Sexually transmitted infections among patients with herpes simplex virus at King Abdulaziz University Hospital
Department of Obstetrics and Gynecology, King Abdulaziz University Hospital, Jeddah, Saudi Arabia
BMC Research Notes 2013, 6:301 doi:10.1186/1756-0500-6-301Published: 31 July 2013
Herpes simplex virus (HSV) infection is one of the commonest viral sexually transmitted infections (STIs). The aim of this study was to evaluate the prevalence of STIs among HSV positive patients at a tertiary hospital in Jeddah. Secondary objective of the study included the description of the demographic and clinical profile of patients with HSV and HIV co-infection.
A retrospective chart review of the medical records was performed for HSV positive women who presented to the emergency room and outpatient department of King Abdulaziz University Hospital, Jeddah, Saudi Arabia between January 1, 2003 and August 30, 2011. Data were collected from the medical records of all the patients and analyzed using the Statistical Package for the Social Sciences.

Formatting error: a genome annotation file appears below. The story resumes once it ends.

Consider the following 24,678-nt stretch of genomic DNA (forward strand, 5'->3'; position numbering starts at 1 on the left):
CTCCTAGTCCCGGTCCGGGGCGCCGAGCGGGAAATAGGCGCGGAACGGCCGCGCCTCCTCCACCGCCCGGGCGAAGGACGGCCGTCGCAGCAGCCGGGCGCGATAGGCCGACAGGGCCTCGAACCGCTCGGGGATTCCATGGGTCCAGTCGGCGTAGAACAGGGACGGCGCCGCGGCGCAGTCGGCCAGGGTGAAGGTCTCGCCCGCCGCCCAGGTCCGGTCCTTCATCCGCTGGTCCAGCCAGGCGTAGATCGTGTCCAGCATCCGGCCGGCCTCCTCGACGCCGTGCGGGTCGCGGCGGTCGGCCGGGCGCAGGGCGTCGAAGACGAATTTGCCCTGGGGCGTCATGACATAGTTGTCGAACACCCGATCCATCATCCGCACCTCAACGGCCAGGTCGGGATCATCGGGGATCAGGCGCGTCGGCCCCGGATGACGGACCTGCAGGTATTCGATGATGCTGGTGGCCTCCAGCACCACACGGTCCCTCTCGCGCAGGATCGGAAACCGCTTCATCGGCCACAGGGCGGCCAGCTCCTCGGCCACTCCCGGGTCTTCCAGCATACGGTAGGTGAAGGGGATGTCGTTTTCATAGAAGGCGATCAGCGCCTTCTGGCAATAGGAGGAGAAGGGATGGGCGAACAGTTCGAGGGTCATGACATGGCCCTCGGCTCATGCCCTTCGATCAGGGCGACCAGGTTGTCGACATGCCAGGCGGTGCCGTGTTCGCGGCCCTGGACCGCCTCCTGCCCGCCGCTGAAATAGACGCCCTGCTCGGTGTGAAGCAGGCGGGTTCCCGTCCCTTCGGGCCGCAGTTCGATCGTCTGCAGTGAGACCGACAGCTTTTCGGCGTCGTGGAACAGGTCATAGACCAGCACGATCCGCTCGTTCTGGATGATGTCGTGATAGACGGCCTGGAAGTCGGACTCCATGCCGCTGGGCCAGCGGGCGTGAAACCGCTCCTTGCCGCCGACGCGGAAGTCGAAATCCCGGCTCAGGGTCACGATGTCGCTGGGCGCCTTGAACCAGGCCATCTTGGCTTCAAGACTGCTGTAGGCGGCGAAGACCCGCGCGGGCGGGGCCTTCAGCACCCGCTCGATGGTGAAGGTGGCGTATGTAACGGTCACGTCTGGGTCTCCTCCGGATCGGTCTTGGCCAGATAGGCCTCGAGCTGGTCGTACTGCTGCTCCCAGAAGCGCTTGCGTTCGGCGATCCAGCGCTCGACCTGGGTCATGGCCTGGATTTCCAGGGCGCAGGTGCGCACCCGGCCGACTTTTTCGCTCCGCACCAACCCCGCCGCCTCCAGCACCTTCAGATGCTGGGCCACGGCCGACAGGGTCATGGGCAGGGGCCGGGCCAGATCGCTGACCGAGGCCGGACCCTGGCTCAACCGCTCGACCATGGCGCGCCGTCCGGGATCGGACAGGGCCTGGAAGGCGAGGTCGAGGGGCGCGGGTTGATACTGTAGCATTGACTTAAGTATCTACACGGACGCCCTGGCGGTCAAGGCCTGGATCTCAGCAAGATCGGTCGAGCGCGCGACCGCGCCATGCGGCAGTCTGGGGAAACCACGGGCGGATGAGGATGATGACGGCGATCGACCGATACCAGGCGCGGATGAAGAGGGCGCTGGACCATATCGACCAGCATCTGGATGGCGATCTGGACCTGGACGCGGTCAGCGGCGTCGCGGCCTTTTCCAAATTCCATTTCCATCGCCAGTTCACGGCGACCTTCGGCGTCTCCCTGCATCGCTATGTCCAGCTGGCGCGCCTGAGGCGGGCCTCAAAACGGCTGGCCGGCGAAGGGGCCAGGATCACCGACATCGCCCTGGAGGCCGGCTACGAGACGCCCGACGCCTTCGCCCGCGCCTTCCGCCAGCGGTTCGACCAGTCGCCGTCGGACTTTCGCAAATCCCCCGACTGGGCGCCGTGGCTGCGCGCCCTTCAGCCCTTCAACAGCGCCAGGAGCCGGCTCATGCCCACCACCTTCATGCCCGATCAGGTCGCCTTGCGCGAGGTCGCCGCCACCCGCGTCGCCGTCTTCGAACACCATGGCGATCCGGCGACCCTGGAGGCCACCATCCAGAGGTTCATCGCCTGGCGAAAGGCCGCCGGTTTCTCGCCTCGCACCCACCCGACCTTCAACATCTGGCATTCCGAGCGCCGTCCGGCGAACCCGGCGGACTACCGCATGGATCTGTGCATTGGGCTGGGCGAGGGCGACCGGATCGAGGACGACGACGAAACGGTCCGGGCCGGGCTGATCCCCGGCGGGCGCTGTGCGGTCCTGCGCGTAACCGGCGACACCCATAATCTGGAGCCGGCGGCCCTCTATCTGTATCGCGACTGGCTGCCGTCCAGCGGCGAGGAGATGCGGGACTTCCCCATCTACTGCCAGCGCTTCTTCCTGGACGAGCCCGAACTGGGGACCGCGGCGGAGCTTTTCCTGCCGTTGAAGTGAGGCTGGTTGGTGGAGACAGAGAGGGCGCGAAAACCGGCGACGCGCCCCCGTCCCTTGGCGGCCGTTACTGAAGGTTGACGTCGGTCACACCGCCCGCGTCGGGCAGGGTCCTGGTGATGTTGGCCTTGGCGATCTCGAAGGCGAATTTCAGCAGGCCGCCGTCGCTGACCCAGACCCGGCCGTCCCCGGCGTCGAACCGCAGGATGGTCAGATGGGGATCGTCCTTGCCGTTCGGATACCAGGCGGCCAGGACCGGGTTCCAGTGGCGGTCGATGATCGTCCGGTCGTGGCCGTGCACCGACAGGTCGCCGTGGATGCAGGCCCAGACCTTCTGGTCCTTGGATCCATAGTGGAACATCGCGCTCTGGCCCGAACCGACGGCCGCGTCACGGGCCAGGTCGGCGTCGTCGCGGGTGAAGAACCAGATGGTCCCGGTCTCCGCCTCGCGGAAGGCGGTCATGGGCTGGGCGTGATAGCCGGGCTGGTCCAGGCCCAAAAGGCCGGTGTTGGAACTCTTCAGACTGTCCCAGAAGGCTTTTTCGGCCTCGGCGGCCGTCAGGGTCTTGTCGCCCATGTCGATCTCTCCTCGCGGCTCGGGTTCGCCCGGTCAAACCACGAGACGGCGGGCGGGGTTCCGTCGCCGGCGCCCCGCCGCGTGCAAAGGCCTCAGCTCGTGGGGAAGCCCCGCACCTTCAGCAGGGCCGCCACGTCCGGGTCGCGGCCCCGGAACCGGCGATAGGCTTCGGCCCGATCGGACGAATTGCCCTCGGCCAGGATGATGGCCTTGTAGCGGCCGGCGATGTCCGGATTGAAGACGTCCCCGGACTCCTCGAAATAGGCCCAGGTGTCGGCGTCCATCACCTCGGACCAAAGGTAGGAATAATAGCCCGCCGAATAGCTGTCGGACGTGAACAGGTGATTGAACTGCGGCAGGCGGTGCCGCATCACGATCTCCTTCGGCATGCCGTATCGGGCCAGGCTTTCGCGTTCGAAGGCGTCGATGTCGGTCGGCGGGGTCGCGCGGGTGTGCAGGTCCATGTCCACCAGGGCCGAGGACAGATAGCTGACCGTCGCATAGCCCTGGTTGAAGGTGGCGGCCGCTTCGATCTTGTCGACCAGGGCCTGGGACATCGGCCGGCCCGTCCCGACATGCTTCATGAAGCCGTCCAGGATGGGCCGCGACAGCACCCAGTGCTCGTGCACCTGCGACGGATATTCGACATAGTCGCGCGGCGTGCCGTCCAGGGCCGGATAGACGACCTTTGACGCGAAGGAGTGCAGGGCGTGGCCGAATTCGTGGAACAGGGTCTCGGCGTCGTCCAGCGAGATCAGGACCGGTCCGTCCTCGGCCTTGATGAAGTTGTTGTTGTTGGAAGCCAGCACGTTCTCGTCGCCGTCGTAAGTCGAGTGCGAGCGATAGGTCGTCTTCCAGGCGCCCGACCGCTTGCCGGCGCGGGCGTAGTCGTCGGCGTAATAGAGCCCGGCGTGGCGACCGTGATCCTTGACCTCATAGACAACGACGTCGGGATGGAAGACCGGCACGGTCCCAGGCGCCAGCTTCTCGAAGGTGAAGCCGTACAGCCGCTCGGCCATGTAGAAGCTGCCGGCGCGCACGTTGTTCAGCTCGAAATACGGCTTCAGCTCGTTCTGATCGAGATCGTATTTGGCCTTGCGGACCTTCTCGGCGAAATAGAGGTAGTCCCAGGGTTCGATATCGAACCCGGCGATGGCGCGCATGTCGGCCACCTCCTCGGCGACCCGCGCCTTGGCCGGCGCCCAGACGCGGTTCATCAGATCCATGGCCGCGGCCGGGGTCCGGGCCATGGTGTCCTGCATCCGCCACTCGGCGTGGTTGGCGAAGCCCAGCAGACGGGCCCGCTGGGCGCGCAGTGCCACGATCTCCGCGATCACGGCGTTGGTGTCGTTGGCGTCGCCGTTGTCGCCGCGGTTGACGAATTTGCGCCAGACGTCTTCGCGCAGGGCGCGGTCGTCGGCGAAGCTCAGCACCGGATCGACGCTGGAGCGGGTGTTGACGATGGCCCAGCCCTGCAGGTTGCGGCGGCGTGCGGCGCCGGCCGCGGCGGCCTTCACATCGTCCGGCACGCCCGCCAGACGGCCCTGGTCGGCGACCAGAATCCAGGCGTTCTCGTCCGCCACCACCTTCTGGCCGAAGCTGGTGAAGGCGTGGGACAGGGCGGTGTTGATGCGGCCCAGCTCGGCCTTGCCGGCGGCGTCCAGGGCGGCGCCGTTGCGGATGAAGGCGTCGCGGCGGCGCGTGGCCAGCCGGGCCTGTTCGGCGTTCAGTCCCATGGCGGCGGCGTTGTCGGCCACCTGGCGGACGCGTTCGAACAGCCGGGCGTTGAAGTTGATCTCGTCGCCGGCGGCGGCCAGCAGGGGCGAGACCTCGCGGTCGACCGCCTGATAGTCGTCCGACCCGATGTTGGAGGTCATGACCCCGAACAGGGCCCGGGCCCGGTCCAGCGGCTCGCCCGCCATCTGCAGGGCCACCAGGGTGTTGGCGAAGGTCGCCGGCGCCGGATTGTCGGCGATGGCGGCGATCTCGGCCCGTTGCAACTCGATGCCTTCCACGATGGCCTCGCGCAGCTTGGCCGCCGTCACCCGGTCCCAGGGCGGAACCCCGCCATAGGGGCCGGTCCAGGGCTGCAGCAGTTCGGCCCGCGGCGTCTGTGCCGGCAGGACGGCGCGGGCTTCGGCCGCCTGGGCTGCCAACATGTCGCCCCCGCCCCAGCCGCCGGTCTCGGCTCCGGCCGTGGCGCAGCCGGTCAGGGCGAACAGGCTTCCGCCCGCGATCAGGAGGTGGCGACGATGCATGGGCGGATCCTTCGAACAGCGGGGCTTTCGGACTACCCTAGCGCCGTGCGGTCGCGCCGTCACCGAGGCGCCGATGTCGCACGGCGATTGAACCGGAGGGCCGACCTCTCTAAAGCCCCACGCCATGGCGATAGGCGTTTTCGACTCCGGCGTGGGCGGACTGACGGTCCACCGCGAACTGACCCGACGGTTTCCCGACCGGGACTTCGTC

Three hundred forty-three HSV positive patients were included in this study. Co-infection with HIV was documented in 45 patients (13.1%). Other STIs included chlamydia (n = 43, 12.5%), gonorrhea (n = 44, 12.8%), hepatitis B infection (n = 8, 2.3%), and cytomegalovirus infection (n = 37, 10.8%). Nineteen patients (5.5%) had a total of 47 term pregnancies and five abortions post HSV diagnosis. Genital ulcer disease was diagnosed in 11 (57.9%) of the cases during labor. One newborn developed neonatal herpes infection and subsequently showed delayed psychomotor development during follow up. Genital herpes was diagnosed in one patient’s partner; however, there was no documentation of screening for STIs in the partners of the other patients.
Sexually transmitted infections are relatively common among HSV positive patients at King Abdulaziz University Hospital. Amongst these, HIV is the most common, with a prevalence of 13.1%. Further studies are warranted to evaluate STIs in Saudi Arabia. Health policy makers should adopt a protocol to screen for STIs in the partners of persons who are positive for any STI as early detection and appropriate treatment can improve the outcome.